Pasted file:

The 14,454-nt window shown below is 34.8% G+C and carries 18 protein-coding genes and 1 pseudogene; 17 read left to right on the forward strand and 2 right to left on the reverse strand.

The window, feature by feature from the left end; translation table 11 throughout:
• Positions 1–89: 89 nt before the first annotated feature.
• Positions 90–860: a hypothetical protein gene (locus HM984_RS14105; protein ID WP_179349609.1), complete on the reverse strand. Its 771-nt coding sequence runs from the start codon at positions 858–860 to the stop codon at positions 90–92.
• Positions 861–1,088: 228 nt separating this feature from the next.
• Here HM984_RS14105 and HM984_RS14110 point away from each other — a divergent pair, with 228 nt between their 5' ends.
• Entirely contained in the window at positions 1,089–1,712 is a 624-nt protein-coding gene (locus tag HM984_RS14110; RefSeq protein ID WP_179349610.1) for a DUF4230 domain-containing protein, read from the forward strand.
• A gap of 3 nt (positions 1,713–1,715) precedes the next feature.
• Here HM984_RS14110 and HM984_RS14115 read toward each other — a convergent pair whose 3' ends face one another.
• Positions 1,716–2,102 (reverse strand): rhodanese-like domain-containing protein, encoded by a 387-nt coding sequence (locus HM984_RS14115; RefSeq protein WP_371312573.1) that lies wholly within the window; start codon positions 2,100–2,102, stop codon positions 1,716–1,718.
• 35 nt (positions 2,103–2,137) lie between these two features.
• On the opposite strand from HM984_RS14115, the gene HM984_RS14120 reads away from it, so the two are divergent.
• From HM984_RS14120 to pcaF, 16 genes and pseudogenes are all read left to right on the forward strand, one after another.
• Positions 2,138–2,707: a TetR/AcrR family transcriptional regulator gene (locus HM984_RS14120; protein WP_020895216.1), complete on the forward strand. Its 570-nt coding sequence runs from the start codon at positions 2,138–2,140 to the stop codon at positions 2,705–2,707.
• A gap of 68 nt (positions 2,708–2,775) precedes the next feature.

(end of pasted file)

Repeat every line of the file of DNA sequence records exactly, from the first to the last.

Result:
The 14,454-nt window shown below is 34.8% G+C and carries 18 protein-coding genes and 1 pseudogene; 17 read left to right on the forward strand and 2 right to left on the reverse strand.

The window, feature by feature from the left end; translation table 11 throughout:
• Positions 1–89: 89 nt before the first annotated feature.
• Positions 90–860: a hypothetical protein gene (locus HM984_RS14105; protein ID WP_179349609.1), complete on the reverse strand. Its 771-nt coding sequence runs from the start codon at positions 858–860 to the stop codon at positions 90–92.
• Positions 861–1,088: 228 nt separating this feature from the next.
• Here HM984_RS14105 and HM984_RS14110 point away from each other — a divergent pair, with 228 nt between their 5' ends.
• Entirely contained in the window at positions 1,089–1,712 is a 624-nt protein-coding gene (locus tag HM984_RS14110; RefSeq protein ID WP_179349610.1) for a DUF4230 domain-containing protein, read from the forward strand.
• A gap of 3 nt (positions 1,713–1,715) precedes the next feature.
• Here HM984_RS14110 and HM984_RS14115 read toward each other — a convergent pair whose 3' ends face one another.
• Positions 1,716–2,102 (reverse strand): rhodanese-like domain-containing protein, encoded by a 387-nt coding sequence (locus HM984_RS14115; RefSeq protein WP_371312573.1) that lies wholly within the window; start codon positions 2,100–2,102, stop codon positions 1,716–1,718.
• 35 nt (positions 2,103–2,137) lie between these two features.
• On the opposite strand from HM984_RS14115, the gene HM984_RS14120 reads away from it, so the two are divergent.
• From HM984_RS14120 to pcaF, 16 genes and pseudogenes are all read left to right on the forward strand, one after another.
• Positions 2,138–2,707: a TetR/AcrR family transcriptional regulator gene (locus HM984_RS14120; protein WP_020895216.1), complete on the forward strand. Its 570-nt coding sequence runs from the start codon at positions 2,138–2,140 to the stop codon at positions 2,705–2,707.
• A gap of 68 nt (positions 2,708–2,775) precedes the next feature.